What is a tensor? Part 1

Lek-Heng Lim
University of Chicago

We discuss the three best-known definitions of a tensor: as an object satisfying certain transformation rules, as a multilinear map, and as an element of a tensor product of vector spaces. Each definition captures an important idea: equivariance, multilinearity, and separability respectively. We discuss their roles in computations and applications. The notion of equivariance has become widely known due to the success of equivariant neural networks, notably AlphaFold 2's unprecedented results in protein structure prediction. We will see that equivariance originated from the tensor transformation rules and has been implicitly used throughout algorithms in numerical linear algebra and optimization. The notion of separability is also ubiquitous, separation-of-variables is an indispensible ingredient in fast multipole method, Grover's quantum search algorithm, Hartree-Fock approximation, Strassen's matrix multiplication; and when restricted to symmetric and alternating tensors, manifests itself as polynomial Mercer kernels and Slater determinants respectively. Time permitting, we will discuss how Cooley-Tukey FFT, Walsh transform, wavelet packet transform, Yates method in factorial designs, etc, may be cast as the same algorithm for performing a tensor contraction; and that every tensor network is the contraction of a rank-1 tensor.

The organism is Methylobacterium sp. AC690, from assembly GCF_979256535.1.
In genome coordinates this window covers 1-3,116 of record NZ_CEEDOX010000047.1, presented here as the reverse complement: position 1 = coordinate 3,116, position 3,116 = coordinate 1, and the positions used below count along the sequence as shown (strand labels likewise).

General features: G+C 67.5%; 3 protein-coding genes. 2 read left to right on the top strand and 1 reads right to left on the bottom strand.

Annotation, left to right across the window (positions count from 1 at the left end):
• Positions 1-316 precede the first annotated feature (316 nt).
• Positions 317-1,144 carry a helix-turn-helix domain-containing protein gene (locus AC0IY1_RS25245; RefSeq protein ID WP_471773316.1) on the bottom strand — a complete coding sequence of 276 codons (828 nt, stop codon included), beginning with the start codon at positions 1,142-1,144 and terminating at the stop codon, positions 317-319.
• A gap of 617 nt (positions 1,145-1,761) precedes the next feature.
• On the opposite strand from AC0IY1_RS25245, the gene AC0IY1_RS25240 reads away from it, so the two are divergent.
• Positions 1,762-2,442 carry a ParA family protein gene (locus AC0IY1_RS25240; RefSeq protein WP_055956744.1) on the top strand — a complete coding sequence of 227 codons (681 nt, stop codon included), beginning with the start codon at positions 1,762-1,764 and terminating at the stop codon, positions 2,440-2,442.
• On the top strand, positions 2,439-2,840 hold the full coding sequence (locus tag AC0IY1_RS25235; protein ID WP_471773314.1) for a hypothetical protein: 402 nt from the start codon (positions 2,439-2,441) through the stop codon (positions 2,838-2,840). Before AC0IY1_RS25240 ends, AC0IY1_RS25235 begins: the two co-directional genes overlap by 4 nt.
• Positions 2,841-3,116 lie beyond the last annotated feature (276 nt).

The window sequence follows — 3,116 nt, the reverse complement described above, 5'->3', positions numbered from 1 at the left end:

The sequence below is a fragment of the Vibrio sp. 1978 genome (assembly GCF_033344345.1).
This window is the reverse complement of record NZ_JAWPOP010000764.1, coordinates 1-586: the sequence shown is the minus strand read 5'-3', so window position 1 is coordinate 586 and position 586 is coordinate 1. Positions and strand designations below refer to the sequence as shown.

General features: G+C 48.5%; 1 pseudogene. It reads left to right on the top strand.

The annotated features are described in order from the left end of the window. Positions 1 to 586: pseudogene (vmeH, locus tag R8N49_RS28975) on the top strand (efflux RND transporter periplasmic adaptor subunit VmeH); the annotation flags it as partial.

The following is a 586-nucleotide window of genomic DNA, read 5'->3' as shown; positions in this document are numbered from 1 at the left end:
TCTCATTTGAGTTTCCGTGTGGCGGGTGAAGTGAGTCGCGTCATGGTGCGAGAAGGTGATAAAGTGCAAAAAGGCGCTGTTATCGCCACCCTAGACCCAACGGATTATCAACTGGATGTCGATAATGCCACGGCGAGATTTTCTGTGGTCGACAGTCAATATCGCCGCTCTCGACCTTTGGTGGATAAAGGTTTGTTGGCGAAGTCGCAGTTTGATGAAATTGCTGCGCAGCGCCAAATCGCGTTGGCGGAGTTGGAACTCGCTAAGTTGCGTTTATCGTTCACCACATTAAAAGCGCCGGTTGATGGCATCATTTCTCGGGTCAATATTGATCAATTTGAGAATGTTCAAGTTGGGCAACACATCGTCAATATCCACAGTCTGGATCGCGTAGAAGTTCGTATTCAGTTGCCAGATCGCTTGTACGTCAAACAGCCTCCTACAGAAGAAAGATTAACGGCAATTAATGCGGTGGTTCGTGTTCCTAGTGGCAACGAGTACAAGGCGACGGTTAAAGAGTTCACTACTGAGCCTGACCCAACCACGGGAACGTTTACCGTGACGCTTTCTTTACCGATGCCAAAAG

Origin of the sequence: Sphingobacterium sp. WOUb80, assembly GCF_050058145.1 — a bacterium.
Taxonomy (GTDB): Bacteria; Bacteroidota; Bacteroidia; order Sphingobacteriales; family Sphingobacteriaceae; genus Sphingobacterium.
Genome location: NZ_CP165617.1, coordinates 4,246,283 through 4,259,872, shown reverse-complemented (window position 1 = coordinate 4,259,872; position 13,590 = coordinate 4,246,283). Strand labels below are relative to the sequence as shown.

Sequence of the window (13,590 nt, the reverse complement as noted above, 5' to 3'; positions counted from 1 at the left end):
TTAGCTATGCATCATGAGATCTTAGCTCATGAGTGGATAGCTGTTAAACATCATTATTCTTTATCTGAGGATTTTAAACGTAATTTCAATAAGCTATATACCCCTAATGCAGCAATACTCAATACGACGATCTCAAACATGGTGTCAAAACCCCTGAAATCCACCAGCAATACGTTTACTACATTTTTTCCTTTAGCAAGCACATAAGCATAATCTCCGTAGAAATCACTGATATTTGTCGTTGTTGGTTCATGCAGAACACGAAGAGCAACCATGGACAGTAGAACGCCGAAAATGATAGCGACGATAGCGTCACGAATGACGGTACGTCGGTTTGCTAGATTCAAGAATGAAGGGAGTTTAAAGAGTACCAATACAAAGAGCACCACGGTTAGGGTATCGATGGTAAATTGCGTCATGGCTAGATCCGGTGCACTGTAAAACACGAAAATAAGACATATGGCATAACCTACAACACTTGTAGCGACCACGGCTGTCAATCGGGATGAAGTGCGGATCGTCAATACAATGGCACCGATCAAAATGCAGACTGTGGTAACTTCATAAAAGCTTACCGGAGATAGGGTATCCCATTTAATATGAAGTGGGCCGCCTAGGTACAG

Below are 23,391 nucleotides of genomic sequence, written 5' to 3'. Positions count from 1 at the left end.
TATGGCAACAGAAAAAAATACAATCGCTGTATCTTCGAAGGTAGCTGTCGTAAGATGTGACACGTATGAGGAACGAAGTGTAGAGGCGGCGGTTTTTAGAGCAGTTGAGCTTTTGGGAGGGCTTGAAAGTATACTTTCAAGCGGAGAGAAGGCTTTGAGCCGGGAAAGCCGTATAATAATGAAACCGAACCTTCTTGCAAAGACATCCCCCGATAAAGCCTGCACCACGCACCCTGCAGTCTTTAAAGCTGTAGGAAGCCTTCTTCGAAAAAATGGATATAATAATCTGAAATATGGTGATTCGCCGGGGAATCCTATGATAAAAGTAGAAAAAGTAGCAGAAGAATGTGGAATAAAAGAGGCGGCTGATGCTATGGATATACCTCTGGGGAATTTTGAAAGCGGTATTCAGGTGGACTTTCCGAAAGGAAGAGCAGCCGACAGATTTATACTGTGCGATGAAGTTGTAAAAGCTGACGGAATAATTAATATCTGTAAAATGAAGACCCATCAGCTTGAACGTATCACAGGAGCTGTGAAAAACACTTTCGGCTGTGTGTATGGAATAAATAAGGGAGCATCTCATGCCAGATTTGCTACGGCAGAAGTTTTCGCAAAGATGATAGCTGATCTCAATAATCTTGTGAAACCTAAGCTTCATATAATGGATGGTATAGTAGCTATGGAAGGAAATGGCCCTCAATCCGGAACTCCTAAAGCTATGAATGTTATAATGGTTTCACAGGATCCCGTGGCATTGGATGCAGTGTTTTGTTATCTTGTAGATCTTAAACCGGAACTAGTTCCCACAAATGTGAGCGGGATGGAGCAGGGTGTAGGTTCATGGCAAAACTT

Presentation (PDF File)

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